7. Use alone time to your advantage
    While 2020 was a lonely year for many of us, being alone has allowed us to turn inward, explore our truest desires, and get to know ourselves better. When we know ourselves and what we want, our dating lives become more fulfilling, successful, and fun. Think about it: we’ve grown a lot, started new hobbies or hustles, and got to know our likes and dislikes in 2020. Even an abundance of alone time can be invested to understand what we want out of a partner. Plus, scary times make people crave connection, and hitting pause on all normalcy helps you let go of the habits, traits, or dating rules that are no longer serving you. Not only have you been subconsciously preparing yourself for a more successful dating life, but any potential partners have too.

    8. Ditch outdated rules
    Let me go on a quick tangent about a few outdated dating rules that we really should ditch, like, yesterday. To start, my least favorite of all dating rules are “don’t kiss on the first date” and the “three-date rule.” Let’s just throw out any rules that imply that what you want to do with your body, and when you want to do it, is not up to you. Make your own rules based on comfortability and what you’re feeling. 
    Next up: playing hard to get or waiting for the other person to make the first move. Besides outdated gender roles, these “rules” come from the idea that whoever cares less in the relationship is the one who has the most power. But should love be about power? It’s OK to care; we’re supposed to care about each other. So what does it matter if you “come on too strong” or “care more?” Be true to your feelings and what you want. Oh, and making the first move can save us a lot of time wondering if they like us back. It’s 2021: we’re starting side hustles, prioritizing our health, and smashing glass ceilings. Ain’t nobody got time to wait around for a phone call. 

    Source: @cmcoving

    9. Focus on finding out what you want
    Dating is supposed to be about finding what you want, not becoming what someone else wants. Some people will like you and some people won’t. Whether or not someone wants to pursue a relationship or a second date with you has nothing to do with how likable you are, but has to do with compatibility. And I think we can all agree there are many people we wouldn’t mind being incompatible with. Prioritize what you want in a partner by making a list of non-negotiable qualities or values you want, and stop yourself from getting caught up in what a relationship or person could be. Instead, ask yourself if you genuinely enjoy each person you’re talking to, and whether or not they deserve you.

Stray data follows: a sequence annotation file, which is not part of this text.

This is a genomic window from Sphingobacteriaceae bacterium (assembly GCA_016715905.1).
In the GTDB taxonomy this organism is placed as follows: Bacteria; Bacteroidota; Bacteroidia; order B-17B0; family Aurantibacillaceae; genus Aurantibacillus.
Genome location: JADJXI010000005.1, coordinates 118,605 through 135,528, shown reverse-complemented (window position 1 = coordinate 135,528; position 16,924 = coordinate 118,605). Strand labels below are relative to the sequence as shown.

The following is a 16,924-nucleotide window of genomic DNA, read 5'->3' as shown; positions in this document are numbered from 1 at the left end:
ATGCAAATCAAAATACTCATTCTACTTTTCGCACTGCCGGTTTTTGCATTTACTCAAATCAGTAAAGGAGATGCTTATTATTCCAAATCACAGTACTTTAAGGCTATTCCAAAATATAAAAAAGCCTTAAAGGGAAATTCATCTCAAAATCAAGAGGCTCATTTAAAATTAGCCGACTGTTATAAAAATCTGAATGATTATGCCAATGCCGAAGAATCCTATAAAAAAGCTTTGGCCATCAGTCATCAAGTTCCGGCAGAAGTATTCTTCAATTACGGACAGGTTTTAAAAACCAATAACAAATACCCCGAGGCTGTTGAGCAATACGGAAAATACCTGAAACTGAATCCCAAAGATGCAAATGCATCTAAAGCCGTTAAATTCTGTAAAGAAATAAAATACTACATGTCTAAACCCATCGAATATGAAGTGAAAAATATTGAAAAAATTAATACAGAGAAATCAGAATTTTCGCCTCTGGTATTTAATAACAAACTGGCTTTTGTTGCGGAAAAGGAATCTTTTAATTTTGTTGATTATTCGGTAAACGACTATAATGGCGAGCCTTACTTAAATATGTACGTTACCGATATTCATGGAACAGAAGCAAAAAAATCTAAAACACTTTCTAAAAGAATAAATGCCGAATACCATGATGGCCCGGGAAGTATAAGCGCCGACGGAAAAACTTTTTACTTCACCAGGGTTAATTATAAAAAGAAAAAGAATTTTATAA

10. Know that dating is supposed to be enjoyable (and stop if it isn’t)
    Repeat after me: dating should be fun. It should not feel forced, boring, painful, or sad. If it’s not enjoyable, you’re either putting too much pressure on each date, feeling self-conscious about dating, or focusing on the wrong things. Remember that dating is not intended to have only one outcome. Every experience–whether it’s a Zoom date, Tinder conversation, or a few months of dating–brings you closer to clarity.
    The purpose of going on dates, talking to new people, and opening yourself up to meet someone new is not to feed your ego, affirm insecurities, or to find a soulmate ASAP. The purpose is to collect information that will bring you closer to a happy, fulfilling life, and to have a good time along the way. Bottom line: it should be fun meeting new people, whether or not a second date follows (yes, really!). If it’s not, take a break from dating to reflect on what you’re really looking for in your dating life.
     
    How are you updating your dating game this year? More

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    How to Keep Your Sex Life Alive During a Dry Spell